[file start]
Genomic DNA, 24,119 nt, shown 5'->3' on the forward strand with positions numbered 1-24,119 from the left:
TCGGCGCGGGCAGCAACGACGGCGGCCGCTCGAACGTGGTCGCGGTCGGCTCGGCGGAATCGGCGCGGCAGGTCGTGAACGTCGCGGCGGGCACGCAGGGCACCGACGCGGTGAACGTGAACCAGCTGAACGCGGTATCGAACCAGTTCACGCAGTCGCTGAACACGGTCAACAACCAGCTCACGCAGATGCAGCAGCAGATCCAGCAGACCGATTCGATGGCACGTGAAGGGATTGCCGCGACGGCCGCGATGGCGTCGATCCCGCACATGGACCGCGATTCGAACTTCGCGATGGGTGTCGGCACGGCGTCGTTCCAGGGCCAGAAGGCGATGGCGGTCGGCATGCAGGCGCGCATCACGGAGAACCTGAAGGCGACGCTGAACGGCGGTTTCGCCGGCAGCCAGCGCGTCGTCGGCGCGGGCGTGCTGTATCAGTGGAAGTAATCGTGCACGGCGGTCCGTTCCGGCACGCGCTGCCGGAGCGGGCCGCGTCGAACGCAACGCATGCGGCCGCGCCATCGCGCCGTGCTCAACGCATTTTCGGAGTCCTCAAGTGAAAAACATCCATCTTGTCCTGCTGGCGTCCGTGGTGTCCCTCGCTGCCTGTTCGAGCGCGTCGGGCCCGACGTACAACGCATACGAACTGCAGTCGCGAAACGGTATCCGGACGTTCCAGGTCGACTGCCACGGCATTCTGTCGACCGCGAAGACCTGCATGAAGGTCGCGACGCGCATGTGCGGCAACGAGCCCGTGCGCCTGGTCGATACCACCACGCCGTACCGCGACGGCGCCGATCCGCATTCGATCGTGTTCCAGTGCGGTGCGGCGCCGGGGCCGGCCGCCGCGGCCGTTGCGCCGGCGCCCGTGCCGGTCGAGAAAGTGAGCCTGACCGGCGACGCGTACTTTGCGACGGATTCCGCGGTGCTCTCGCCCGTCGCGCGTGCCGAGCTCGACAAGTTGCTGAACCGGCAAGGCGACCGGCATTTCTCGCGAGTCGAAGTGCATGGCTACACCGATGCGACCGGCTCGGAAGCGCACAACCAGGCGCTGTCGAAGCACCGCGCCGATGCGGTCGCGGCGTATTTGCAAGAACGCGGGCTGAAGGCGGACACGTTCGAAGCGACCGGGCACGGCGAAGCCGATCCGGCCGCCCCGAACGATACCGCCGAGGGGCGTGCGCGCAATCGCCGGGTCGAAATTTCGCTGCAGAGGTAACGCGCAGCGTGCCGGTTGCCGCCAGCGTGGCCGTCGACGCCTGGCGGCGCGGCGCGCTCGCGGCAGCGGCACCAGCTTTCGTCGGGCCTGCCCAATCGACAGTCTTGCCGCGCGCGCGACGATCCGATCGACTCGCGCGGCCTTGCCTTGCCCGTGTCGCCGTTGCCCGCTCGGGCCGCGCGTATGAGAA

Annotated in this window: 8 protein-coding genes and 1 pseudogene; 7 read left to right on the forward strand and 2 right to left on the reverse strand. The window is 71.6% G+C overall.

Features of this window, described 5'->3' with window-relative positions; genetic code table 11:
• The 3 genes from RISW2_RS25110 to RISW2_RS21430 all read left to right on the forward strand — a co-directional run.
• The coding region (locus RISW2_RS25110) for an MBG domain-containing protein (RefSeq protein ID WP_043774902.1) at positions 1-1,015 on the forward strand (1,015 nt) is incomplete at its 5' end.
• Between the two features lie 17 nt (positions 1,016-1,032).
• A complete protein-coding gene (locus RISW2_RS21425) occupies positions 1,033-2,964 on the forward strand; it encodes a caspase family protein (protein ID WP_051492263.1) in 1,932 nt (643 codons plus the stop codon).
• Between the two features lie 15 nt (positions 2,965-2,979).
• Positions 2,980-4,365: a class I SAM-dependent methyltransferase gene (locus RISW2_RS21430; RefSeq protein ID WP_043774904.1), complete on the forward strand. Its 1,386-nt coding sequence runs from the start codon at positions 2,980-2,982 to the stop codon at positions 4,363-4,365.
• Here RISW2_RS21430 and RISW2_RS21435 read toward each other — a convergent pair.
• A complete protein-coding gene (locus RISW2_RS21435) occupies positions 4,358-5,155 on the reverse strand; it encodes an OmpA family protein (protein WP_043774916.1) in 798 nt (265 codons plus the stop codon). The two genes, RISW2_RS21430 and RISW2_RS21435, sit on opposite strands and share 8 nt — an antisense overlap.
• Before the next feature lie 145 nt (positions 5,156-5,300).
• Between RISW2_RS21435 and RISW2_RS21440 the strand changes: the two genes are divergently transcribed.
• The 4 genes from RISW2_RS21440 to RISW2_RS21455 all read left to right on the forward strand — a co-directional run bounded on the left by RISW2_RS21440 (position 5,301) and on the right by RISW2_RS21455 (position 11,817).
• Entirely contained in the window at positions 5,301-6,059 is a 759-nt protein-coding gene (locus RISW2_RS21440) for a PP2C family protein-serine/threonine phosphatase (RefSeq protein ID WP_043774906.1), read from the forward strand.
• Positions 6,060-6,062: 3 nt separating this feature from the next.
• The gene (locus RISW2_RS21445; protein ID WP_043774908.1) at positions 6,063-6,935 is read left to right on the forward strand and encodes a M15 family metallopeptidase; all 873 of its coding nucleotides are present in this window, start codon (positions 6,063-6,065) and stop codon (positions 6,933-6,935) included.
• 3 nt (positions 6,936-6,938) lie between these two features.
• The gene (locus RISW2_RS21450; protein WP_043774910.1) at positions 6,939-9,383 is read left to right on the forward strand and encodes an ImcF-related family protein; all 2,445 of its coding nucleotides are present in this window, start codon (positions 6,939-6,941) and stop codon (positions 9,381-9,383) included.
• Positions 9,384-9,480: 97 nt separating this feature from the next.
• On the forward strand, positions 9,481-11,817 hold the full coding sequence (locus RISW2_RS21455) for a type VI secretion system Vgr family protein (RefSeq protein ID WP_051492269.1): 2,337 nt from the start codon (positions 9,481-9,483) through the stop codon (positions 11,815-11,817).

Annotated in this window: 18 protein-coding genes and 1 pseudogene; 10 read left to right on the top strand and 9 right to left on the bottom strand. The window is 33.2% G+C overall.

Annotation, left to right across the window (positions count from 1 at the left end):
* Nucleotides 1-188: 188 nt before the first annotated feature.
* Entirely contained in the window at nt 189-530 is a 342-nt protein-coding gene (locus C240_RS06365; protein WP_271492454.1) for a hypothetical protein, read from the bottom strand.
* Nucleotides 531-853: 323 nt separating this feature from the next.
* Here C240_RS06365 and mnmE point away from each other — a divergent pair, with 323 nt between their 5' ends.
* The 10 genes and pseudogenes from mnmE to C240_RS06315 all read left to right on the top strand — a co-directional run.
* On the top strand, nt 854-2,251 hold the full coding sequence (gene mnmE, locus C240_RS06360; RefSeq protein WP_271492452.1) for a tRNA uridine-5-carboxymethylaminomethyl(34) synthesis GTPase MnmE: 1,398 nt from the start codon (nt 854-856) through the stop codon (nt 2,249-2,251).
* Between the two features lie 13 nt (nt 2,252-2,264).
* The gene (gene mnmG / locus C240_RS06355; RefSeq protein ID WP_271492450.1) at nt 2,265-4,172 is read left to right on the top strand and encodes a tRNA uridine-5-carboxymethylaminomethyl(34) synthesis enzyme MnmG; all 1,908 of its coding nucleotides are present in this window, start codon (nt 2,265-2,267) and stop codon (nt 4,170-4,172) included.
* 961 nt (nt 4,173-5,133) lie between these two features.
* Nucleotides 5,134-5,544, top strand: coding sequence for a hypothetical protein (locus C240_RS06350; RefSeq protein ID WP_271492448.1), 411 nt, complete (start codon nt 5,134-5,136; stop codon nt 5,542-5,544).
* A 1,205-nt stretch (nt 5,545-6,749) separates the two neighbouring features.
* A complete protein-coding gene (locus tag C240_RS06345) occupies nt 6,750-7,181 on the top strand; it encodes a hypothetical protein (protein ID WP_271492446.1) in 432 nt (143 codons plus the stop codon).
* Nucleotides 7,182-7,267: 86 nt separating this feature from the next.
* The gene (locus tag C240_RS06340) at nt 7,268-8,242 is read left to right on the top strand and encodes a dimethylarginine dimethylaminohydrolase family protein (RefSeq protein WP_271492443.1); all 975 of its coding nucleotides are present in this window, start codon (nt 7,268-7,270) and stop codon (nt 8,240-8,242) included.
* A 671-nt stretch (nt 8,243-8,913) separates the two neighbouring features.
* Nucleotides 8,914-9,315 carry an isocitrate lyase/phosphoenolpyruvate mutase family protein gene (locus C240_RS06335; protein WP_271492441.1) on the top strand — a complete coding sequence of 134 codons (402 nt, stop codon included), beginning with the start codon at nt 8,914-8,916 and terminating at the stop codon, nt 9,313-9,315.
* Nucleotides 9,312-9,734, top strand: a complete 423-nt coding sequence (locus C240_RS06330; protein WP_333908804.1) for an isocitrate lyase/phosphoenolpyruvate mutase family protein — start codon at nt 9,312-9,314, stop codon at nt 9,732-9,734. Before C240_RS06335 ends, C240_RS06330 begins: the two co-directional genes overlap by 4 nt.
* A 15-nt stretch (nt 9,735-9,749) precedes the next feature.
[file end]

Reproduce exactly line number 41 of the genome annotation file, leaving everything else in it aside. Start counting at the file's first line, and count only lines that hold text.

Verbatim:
* Nucleotides 9,312-9,734, top strand: a complete 423-nt coding sequence (locus C240_RS06330; protein WP_333908804.1) for an isocitrate lyase/phosphoenolpyruvate mutase family protein — start codon at nt 9,312-9,314, stop codon at nt 9,732-9,734. Before C240_RS06335 ends, C240_RS06330 begins: the two co-directional genes overlap by 4 nt.